From out of the toy chest and into the battefield, life-sized green army men occupy the Western Sahara in a new series from conceptual photographer Simon Brann Thorpe. Working with 50 active Western Saharan soldiers, each mounted on flat bases, frozen in classic "Army Man" poses, and encased in green cloth, he juxtaposes real troops with toys to embody the playful attitudes towards war that many are brought up with.
The troops are from an independence movement called the Polisario Front, which has resisted the Moroccan occupation of the native Sahrawi's homeland since 1979. Amid a 16-year-long conflict and 23-year-old UN-brokered ceasefire, the area has become infested with landmines, refugee camps, and human rights violations. With the Legacy of War II - Toy Soldiers photo set, Thorpe aims his own ideological artillery, launching a cocktail of pop culture and firsthand documentation directly onto our screens.
"I attempted to imagine the emotional and physical manifestations of being trapped, powerless, in a perpetually unresolved cycle of postcolonial conflict," Thorpe tells The Creators Project. A 2004 project revealing the horrifying fate of landmine victims first led him to the region. "The concept of Toy Soldiers came to me out of this cycle of thought and it just seemed to fit perfectly with the situation on the ground as well as allowing for people in the west to have an emotional, physical and nostalgic response to a completely foreign reality, triggered by a familiar symbol of their own childhood and culture."
The logistics of shooting in an area in the middle of the desert under UN mandated ceasefires are complex, which is a huge reason Toy Soldiers took over two years to plan. "The main stumbling blocks to the pre-production was the difficulty in communicating," Thorpe explains. "The refugee camps have extremely limited internet and sporadic mobile phone coverage—when the military commander was stationed in the military region known as Mehairez in the area of Western Sahara known as 'The Liberated Zone,' the only forms of communication were emergency satellite phones. Add all these factors together and they equal a great deal of time in pre-production even after the commander had given his approval."
Thorpe also had to get creative in art directing the shoot, as there are no costume shops, prop stores, or other conveniences for a conceptual photographer deep in the forgotten Western Sahara. He ended up using the soldiers' own uniforms and military vehicles, and employing them to carve their Army Man bases from empty oil drums. "The soldiers would carry them in the heat and cut their fingers on them and all that kind of stuff," Thorpe says. Once the scene was set, his final challenge was to explain to veteran fighters how to pose like "army men." "I'm not sure that they anticipated that the project was going to be quite as hard work as it was, standing still under the Saharan sun is much more difficult that it looks in the final images."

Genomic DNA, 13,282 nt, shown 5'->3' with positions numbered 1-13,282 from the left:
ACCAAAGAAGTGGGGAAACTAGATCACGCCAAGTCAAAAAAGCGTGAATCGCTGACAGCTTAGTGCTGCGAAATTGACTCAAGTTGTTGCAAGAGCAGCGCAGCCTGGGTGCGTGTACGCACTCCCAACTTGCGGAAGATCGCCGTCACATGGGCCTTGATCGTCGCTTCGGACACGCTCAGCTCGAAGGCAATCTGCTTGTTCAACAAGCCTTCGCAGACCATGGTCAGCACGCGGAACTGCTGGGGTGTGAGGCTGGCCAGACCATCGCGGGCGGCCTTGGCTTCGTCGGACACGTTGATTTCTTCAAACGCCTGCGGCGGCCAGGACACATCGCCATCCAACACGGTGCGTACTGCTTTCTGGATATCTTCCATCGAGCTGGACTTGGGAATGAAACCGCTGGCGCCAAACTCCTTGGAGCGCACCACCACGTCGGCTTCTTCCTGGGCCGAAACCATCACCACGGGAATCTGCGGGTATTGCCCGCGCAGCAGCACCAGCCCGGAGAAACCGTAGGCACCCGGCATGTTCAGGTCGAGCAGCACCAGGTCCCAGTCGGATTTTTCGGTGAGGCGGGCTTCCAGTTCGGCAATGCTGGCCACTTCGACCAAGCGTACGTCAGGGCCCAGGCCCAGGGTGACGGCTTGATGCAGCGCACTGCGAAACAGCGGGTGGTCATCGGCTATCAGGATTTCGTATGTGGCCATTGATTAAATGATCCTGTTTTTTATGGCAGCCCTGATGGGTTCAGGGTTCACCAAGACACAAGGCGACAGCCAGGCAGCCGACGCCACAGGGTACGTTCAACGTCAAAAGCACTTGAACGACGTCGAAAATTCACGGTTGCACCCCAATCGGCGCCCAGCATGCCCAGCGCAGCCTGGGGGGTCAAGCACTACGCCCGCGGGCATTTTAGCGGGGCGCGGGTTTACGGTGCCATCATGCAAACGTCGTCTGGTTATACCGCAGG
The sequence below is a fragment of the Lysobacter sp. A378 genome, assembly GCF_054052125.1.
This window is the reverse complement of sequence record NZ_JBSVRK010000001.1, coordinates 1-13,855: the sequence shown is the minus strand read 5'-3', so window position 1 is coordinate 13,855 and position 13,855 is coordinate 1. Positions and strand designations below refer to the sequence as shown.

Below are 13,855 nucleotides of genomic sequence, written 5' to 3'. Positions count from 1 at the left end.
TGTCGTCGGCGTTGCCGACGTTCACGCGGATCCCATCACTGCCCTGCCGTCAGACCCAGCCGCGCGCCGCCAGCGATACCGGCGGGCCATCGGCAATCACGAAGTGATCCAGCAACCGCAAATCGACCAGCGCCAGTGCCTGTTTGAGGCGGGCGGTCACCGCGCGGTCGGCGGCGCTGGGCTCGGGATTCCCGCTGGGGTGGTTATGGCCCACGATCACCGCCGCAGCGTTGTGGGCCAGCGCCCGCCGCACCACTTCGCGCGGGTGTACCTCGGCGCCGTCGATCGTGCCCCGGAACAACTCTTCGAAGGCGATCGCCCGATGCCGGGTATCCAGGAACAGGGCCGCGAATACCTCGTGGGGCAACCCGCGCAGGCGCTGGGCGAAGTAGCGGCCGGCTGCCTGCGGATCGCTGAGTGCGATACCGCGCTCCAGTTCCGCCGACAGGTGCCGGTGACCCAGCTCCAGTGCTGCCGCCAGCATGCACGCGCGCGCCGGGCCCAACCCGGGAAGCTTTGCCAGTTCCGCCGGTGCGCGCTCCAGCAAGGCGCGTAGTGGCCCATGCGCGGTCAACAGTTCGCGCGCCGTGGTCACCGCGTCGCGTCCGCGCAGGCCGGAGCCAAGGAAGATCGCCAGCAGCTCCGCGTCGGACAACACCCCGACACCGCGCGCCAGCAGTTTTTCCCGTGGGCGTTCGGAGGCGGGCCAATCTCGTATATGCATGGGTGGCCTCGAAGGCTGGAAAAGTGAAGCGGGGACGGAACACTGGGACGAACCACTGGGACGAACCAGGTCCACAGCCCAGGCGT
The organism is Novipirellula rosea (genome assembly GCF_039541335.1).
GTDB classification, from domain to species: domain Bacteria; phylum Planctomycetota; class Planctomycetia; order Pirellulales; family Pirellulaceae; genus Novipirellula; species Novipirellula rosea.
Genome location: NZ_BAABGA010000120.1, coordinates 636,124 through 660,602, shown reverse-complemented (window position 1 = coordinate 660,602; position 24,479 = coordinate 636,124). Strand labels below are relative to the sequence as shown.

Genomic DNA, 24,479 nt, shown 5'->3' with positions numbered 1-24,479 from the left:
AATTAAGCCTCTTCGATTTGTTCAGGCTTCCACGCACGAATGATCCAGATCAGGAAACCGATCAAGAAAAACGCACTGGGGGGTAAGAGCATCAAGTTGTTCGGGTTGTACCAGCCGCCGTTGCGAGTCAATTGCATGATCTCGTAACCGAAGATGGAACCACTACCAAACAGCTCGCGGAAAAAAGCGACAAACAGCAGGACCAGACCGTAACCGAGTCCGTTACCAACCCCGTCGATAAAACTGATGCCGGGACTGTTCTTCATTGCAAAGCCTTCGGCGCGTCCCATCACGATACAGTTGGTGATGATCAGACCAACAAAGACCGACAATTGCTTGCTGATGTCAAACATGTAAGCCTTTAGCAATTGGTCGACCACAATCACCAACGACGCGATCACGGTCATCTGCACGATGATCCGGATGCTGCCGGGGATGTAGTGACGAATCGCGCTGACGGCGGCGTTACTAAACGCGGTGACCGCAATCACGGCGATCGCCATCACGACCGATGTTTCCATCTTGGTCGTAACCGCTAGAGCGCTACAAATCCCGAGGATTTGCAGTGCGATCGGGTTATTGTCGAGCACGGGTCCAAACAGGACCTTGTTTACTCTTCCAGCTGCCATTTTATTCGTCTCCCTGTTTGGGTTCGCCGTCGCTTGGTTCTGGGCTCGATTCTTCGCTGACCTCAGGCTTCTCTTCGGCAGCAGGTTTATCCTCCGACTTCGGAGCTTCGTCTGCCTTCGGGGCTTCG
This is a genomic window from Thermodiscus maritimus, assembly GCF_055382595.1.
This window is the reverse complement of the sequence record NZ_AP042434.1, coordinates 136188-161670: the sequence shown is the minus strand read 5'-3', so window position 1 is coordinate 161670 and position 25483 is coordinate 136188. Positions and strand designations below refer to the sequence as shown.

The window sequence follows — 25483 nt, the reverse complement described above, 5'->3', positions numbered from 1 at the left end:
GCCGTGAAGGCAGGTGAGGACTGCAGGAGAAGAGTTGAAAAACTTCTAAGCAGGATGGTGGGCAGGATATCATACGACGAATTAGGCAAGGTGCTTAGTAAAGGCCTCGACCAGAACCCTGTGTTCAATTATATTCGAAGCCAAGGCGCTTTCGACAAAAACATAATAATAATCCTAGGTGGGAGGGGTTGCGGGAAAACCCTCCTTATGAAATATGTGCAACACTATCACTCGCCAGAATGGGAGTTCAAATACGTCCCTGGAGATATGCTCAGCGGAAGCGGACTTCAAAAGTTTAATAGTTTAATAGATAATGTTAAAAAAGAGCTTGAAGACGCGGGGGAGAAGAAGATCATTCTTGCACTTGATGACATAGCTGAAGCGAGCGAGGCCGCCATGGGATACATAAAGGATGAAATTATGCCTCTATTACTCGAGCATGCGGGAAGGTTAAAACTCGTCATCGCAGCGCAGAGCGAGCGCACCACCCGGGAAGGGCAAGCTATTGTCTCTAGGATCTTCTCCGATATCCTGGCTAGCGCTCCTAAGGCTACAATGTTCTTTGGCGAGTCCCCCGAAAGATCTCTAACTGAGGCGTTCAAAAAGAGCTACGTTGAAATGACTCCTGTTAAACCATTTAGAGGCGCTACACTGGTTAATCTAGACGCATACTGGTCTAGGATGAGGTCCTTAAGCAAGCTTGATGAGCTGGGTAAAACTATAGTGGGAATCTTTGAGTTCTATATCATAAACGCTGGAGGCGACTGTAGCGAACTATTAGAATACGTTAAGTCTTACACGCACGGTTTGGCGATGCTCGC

The work was worthwhile for all involved, calling attention to the plight of a region that has faced decades of occupation. A 1600-mile-long mountain of sand forms the Berm, a massive wall second in size only to the Great Wall of China, enforcing the the division of the country—which is technically still a Spanish colony—with an estimated 120,000 Mororccan troops, according to Al-Jazeera, and the same landmines that inspired Thorpe's original photo set. As VICE News reports in their five-part series The Sahara's Forgotten War, the roots of the Arab Spring may well reach back to protests on the Polisario side of the wall, protected by the same soldiers Thorpe worked with for this photo series.
Toy Soldiers is an allegory for the war and for the post-colonial conflicts generally associated with sub-Saharan Africa. But, the photographer explains, one of its biggest strengths is its inquisition: "The overriding narrative asks questions questions about the conflict in Western Sahara such as, why is it no closer to being resolved than it was 40 years ago? How is it that so many refugees (over 160,000) can remain so utterly invisible?" He explains. "But there is a meta-narrative to the project that ask all kinds of questions such as; how images of war and conflict are consumed especially in this digital age that is ravenous for content but short on attention spans, what makes one conflict more newsworthy than another, what are the implications of ubiquitous images of graphic suffering and how to communicate about war and conflict in their absence. And, not least of all, the project asks questions of our own culture's obsession with the glorification of war through entertainment and children's toys!"
Thorpe has published Toy Soldiers as a photography book in the UK, which is available to preorder in the US through Amazon, his website, or Dewi Lewis Publishing, and will be widely released September 15 to coincide with the 40th anniversary of the Western Saharan conflict.